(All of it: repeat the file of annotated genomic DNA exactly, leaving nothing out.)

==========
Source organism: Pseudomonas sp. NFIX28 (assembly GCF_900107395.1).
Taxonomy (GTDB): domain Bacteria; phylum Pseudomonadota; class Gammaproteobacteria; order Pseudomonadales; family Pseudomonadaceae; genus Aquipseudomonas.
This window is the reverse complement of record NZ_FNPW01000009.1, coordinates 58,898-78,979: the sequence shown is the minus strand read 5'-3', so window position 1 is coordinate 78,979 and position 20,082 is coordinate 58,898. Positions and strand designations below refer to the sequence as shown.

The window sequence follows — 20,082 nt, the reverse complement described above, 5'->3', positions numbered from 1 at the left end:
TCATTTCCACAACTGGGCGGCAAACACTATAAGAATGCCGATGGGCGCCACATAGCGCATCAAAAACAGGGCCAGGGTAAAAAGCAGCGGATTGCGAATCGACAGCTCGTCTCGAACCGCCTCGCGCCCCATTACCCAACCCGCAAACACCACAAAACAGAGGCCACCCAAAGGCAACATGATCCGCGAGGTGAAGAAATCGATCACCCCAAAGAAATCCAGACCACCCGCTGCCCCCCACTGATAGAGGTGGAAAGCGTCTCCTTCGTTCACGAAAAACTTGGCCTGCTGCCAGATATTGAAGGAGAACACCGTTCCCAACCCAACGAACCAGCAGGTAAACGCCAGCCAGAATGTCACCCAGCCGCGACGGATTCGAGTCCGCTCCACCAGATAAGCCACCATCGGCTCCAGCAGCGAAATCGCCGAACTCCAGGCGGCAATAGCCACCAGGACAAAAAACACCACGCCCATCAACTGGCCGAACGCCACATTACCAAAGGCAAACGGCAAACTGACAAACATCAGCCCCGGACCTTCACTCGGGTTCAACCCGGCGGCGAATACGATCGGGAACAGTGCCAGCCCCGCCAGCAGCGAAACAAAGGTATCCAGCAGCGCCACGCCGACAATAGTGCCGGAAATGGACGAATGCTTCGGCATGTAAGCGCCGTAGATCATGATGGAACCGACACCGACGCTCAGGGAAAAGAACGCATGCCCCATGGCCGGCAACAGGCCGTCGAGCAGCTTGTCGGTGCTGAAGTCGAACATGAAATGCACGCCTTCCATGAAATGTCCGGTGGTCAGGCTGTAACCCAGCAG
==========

Source organism: Pseudomonas sp. NFIX28 (assembly GCF_900107395.1).
Taxonomy (GTDB): domain Bacteria; phylum Pseudomonadota; class Gammaproteobacteria; order Pseudomonadales; family Pseudomonadaceae; genus Aquipseudomonas.
This window is the reverse complement of record NZ_FNPW01000009.1, coordinates 58,898-78,979: the sequence shown is the minus strand read 5'-3', so window position 1 is coordinate 78,979 and position 20,082 is coordinate 58,898. Positions and strand designations below refer to the sequence as shown.

The window sequence follows — 20,082 nt, the reverse complement described above, 5'->3', positions numbered from 1 at the left end:
TCATTTCCACAACTGGGCGGCAAACACTATAAGAATGCCGATGGGCGCCACATAGCGCATCAAAAACAGGGCCAGGGTAAAAAGCAGCGGATTGCGAATCGACAGCTCGTCTCGAACCGCCTCGCGCCCCATTACCCAACCCGCAAACACCACAAAACAGAGGCCACCCAAAGGCAACATGATCCGCGAGGTGAAGAAATCGATCACCCCAAAGAAATCCAGACCACCCGCTGCCCCCCACTGATAGAGGTGGAAAGCGTCTCCTTCGTTCACGAAAAACTTGGCCTGCTGCCAGATATTGAAGGAGAACACCGTTCCCAACCCAACGAACCAGCAGGTAAACGCCAGCCAGAATGTCACCCAGCCGCGACGGATTCGAGTCCGCTCCACCAGATAAGCCACCATCGGCTCCAGCAGCGAAATCGCCGAACTCCAGGCGGCAATAGCCACCAGGACAAAAAACACCACGCCCATCAACTGGCCGAACGCCACATTACCAAAGGCAAACGGCAAACTGACAAACATCAGCCCCGGACCTTCACTCGGGTTCAACCCGGCGGCGAATACGATCGGGAACAGTGCCAGCCCCGCCAGCAGCGAAACAAAGGTATCCAGCAGCGCCACGCCGACAATAGTGCCGGAAATGGACGAATGCTTCGGCATGTAAGCGCCGTAGATCATGATGGAACCGACACCGACGCTCAGGGAAAAGAACGCATGCCCCATGGCCGGCAACAGGCCGTCGAGCAGCTTGTCGGTGCTGAAGTCGAACATGAAATGCACGCCTTCCATGAAATGTCCGGTGGTCAGGCTGTAACCCAGCAG